Earlier you spoke of real life experiences. What was going on during that two year break between your last project, No Idols, and now?
I had had a lot of things going on. I went on tour with Mac Miller last year. Then before that, there were a lot bad things going on in my life. My aunt passed, my uncle was in jail. It removed me from music to the point that I couldn’t be in the studio. I had me dealing with real life situations. I needed to be around my family and help out, which helped a lot on the album. You’ll hear the difference. You’ll hear me talking about things that happened.
The first two songs on the album actually feature your mother and uncle.
Really, when it came down to it, my mom and my uncle were two of my biggest influences on the album. Last year, when my uncle first got locked up he would tell me, ‘I know the group took off, and I know you’re loyal, but it’s time to take yourself into your own hands. It’s time for you to put yourself on display. And if I’m going away, you going to have to be the man of the house. So the time is now for you to do it.’
It took me by surprise to hear you more vulnerable on these songs. How do you put that emotional experience into songs? Was there ever a moment of uncertainty that people may not respect or accept it?
It’s difficult to do things like that because you never know how people are going to take it, but on order for me to completely put myself in the light, for people to understand who I was, I felt like I had to be honest. I had to be open. I had to tell people what was wrong and where I’ve been, why I haven’t been recording in two years, and what the problem was. And I feel like the only way to do that was to be 100% human. That’s why I really just left that vulnerability open like that. It’s difficult to do things like that because you never know how people are going to take it. I still had people that tweet at me like, ‘Your mom’s part was too long.’ A lot of people don’t even know how to be vulnerable; they just want to make turn up songs. When you are able to express yourself like that, people identify with you so much more. You become someone’s hero because people are going through similar struggles and feel the same way. So that’s what I said when I made this, I made this for me and everybody that feels exactly like me.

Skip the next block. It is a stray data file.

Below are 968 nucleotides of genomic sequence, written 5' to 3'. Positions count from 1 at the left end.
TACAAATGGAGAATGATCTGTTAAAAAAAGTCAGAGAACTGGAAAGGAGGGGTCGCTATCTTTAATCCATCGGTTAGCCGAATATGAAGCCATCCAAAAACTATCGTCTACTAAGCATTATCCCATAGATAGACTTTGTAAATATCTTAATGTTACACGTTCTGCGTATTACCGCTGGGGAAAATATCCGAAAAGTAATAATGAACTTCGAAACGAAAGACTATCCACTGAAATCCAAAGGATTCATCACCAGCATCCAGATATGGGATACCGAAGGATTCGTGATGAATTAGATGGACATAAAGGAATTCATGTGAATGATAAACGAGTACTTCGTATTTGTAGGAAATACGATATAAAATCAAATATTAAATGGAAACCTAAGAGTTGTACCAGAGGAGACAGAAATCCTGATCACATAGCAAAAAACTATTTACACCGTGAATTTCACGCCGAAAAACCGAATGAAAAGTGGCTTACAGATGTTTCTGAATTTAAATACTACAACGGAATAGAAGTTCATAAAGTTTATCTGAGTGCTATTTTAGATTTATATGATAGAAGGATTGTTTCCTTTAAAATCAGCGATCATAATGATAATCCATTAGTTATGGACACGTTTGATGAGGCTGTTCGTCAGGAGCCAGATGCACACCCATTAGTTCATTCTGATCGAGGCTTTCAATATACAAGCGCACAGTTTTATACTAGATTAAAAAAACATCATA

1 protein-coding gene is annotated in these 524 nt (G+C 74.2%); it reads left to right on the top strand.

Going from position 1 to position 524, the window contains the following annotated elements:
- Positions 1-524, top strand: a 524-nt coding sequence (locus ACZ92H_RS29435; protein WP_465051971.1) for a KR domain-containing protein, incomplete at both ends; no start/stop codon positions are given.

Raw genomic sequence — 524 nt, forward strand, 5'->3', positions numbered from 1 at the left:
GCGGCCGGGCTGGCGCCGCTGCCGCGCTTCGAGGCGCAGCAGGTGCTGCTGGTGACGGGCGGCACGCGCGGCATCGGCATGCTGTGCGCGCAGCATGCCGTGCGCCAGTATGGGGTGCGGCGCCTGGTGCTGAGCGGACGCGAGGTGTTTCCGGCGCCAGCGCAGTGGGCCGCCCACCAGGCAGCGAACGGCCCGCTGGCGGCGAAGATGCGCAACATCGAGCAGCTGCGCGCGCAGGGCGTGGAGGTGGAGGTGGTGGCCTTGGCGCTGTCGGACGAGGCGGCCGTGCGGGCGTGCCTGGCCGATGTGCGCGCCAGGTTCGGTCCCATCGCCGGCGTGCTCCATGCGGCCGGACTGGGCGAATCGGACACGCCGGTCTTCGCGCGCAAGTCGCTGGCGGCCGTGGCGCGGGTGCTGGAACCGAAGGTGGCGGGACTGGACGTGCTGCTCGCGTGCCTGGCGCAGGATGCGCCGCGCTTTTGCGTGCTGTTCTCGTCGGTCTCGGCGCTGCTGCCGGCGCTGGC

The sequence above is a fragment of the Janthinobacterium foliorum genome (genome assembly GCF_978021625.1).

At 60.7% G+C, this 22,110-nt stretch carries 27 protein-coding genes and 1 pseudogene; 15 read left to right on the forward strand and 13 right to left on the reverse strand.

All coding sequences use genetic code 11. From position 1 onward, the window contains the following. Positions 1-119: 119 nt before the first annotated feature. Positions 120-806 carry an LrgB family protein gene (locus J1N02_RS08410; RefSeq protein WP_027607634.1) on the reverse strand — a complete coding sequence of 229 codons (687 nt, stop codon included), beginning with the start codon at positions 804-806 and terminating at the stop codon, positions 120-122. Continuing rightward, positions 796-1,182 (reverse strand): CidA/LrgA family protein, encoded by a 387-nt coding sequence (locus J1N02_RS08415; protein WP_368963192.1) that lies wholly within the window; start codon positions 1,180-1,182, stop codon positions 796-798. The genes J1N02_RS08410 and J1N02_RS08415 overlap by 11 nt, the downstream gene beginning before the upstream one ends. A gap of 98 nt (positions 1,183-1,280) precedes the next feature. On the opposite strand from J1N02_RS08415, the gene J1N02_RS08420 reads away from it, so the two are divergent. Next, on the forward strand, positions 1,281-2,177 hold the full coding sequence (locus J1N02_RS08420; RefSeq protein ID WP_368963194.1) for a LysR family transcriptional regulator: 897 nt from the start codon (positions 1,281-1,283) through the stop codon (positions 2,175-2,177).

There are a lot of spiritual undertones throughout the entire album. Are you religious at all?
I am but… I walk a thin line so much though. I hate to say no, but at the same time, I’m so confused. We learn so much more about religion and so much more about what we believe in. And while I do believe in God and a higher power, I can’t really say that I believe in how people define it.
When you were first getting attention, a lot of people saw you as just another warm body to fill the collective stamp. Do you or have you ever read into the criticism? Has it shaped you?
I used to. I’m not really into it anymore because it’s people dissecting you or crucifying you for things that they don’t really have experience in the field of. There’s a lot of people that are criticizing and have opinions on the Internet just because social media gives them a voice now that for some reason people value and they don’t really know me. So I’m really not into it, but I was previously, and I used to look at everything. I did notice from then people said and tried to fix things, and then now, it’s just completely for me. It’s not for anybody’s opinion. I don’t care how people feel about it anymore. I strictly make music for myself at this point.
How has your relationship with yourself evolved through the process of Genesis?
I still get creative anxiety, but I’m starting to trust myself more, especially seeing the response and everybody liking it. It’s taught me that my ideas are good. That’s with anybody, if you feel like you have an idea, chase it regardless of what people are saying. I had a lot of people that doubted me during the years that wasn’t doing nothing with themselves. When I got ready to put the album out people were like, ‘You’re too late, we don’t want to hear this.’ Those same people are tweeting me now like, ‘Yo, you killed this, way to go.’ So, you’ve got to trust yourself more than you trust the opinions of other people. And like I said, I still battle with that all the time, but I’m getting better and better now. I’m just happy.
Being that you’re in a good space, how do you want to present yourself going forward, and what do you see for yourself career-wise?
I want to be able to put out another album and things like that. But in years to come, I don’t want be a rapper. I want this to be a platform so I can get my name out there and try out other things. Warren Buffet is an influential dude who said never put all of your eggs in one basket, and I have so many other things that I want to do. I love comedy. I want to host comedy shows and there are some other things I want to do. Building my name with rap will only help me do that on a bigger level than starting from ground zero.